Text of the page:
Former Textone Carla Olson and an all-star cast of contributors bring the seminal sounds of the American West to full fruition.
Even now, the sound of a lonesome train whistle is indelibly inscribed within the aural imprint of the American West. Consequently, Carla Olson and her husband, manager and producer Saul Davis, clearly had the inspiration for creating a set of songs that shared their fascination with the railroads that crisscrossed the mountains, deserts, prairies and plains of America’s far-flung frontiers.
Given her past tenure as one of the founders of the late ‘70s outfit The Textones, and her later efforts alongside the late Gene Clark, Olson was clearly equipped to oversee this venture. So too, the artists she assembled - John Fogerty, Dave Alvin, Rocky Burnette, Dom Flemons, Stephen McCarthy, Peter Case, Paul Burch, Fats Kaplan, Gary Myrick, Robert Rex Waller Jr.,andJames Intveld chief among them - testify to her credence. The names on the marquee are impressive indeed, and some, such as Fogerty, Burnette, ex Byrds bassist John York and Gene Clark’s son Kai, have roots that go back to Americana’s origins.
A better blend of history and happenstance would be hard to find.
That said, this isn’t simply a collection seeped in nostalgia. While familiarity certainly factors into the mix — there are plenty of obvious choices after all, including ‘Mystery Train,’ ‘This Train,’ ‘500 Miles,’ ’Marrakesh Express’ and, of course ‘City of New Orleans’ —- the treatments mostly rock with a resilience that belies any attempt at a tender touch. Myrick’s tenacious ‘Train Kept A’ Rollin’ offers one example, while Olson’s collaboration with Paul McCartney sideman Brian Ray on Procol Harum’s thundering 'Whiskey Train' offers another.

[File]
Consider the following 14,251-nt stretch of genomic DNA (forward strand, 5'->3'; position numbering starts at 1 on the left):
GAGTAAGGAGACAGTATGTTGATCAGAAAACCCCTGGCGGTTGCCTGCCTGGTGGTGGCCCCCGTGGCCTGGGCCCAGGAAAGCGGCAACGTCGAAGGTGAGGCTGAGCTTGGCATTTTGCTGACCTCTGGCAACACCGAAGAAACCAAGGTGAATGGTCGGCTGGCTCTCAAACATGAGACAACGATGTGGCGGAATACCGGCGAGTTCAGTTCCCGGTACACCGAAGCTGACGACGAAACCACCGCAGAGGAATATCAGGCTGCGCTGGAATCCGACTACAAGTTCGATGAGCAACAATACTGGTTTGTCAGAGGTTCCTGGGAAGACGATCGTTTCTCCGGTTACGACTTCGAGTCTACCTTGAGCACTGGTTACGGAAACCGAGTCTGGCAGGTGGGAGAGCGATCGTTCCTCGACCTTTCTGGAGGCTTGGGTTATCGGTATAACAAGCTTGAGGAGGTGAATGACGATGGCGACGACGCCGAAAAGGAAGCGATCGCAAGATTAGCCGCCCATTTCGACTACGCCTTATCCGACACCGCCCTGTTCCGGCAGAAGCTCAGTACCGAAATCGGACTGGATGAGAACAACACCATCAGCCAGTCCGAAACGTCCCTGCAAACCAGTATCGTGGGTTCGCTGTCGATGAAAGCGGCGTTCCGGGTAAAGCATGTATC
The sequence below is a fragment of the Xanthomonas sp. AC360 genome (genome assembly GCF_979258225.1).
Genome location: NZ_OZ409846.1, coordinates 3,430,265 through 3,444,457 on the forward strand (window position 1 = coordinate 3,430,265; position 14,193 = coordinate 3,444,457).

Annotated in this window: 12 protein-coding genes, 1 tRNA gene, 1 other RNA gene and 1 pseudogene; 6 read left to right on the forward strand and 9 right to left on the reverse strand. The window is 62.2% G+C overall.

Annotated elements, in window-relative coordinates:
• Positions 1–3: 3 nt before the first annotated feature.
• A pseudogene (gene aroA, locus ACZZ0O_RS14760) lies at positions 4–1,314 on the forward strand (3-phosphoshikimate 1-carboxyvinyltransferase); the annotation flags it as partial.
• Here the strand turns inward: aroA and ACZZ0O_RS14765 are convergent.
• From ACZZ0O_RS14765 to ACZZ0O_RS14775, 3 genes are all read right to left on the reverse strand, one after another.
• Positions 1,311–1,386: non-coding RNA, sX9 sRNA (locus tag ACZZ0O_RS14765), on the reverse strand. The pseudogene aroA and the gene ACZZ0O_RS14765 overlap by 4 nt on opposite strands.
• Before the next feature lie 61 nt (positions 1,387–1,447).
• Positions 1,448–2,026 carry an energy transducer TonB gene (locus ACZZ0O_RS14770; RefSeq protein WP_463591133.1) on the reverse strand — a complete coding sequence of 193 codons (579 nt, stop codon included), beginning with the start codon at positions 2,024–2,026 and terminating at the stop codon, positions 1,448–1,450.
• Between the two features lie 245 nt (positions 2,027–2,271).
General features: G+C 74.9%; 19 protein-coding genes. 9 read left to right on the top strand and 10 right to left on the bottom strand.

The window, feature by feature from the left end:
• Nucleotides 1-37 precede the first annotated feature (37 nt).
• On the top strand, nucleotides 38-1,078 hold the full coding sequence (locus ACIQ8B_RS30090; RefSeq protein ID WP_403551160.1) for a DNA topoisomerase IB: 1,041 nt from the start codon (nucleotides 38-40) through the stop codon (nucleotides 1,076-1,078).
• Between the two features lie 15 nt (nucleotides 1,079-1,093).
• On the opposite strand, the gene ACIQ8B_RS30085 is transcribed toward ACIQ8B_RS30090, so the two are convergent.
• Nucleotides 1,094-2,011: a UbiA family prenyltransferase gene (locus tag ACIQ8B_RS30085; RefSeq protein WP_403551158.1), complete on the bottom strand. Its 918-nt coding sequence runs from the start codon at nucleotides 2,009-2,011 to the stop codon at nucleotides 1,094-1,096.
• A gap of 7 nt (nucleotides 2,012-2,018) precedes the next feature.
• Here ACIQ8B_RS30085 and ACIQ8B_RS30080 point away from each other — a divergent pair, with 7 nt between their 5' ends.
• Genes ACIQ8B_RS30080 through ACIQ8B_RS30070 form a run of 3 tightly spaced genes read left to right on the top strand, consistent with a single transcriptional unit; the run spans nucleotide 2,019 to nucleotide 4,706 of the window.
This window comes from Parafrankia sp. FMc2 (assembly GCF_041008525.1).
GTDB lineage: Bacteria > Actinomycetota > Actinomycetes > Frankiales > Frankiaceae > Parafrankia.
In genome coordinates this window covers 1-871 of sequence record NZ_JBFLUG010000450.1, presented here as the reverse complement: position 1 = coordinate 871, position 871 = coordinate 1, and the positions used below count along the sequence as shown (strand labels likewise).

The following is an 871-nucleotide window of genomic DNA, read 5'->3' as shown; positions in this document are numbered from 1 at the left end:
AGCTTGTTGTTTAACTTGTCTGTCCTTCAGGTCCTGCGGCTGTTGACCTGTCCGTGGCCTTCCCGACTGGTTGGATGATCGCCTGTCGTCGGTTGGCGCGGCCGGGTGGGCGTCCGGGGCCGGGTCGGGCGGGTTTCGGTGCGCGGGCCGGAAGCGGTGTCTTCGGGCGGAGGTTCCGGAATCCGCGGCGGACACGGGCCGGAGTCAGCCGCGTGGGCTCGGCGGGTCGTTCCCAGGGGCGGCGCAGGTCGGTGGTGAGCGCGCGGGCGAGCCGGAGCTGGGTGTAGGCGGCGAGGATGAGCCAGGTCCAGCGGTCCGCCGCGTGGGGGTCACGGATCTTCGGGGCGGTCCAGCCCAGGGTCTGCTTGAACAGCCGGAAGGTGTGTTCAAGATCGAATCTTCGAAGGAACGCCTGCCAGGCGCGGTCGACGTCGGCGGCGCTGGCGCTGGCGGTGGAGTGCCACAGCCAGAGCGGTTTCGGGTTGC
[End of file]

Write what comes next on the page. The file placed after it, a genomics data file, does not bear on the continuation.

On the other hand, Fogerty’s amiable approach to ‘City Of New Orleans’ is bathed in a sweetness and sincerity that gives it a certain personal perspective. So too, Alvin’s quietly compelling ‘Southwest Chief’ serves as a metaphor for the fleeting nature of time itself. Robert Rex Waller Jr.’s stirring ‘Midnight Rail’ accomplishes much the same.
A rare original, Flemons’ ‘Steel Pony Blues’ is particularly poignant. Inspired by the true story of an ex-slave and Pullman porter Nat Love, it offers a metaphor about the powers of perseverance when it comes to a search for salvation.
The other artists take an equally incisive approach. Burnette’s perfectly positioned to give ‘Mystery Train’ the rough and tumble treatment it calls for. Dustbowl Revival convey the effusive energy that characterized CSN’s ‘Marrakesh Express,’ albeit with some brassy embellishment. Kai Clark does justice to his dad’s classic ‘Train Leaves Here This Morning’ (one of two Gene Clark compositions included here) with a rich baritone that sounds like the elder Clark incarnate.
According to Olson herself, her inspiration for the project was borne from childhood memories of walking along a railroad track on her way home from school and hearing the distant whistle of locomotives echo late into the night. “For some, the call was a way to escape small town blues, for others thoughts of exotic destinations lured many to hop a freight and disappear over the horizon,” she’s quoted as saying, and indeed, those observations bring the entire effort into focus.
A magnificent collection by any measure, Americana Railroad invites its listeners to hop onboard.
9 out of 10
Americana Railroad is out now via Renew/BMG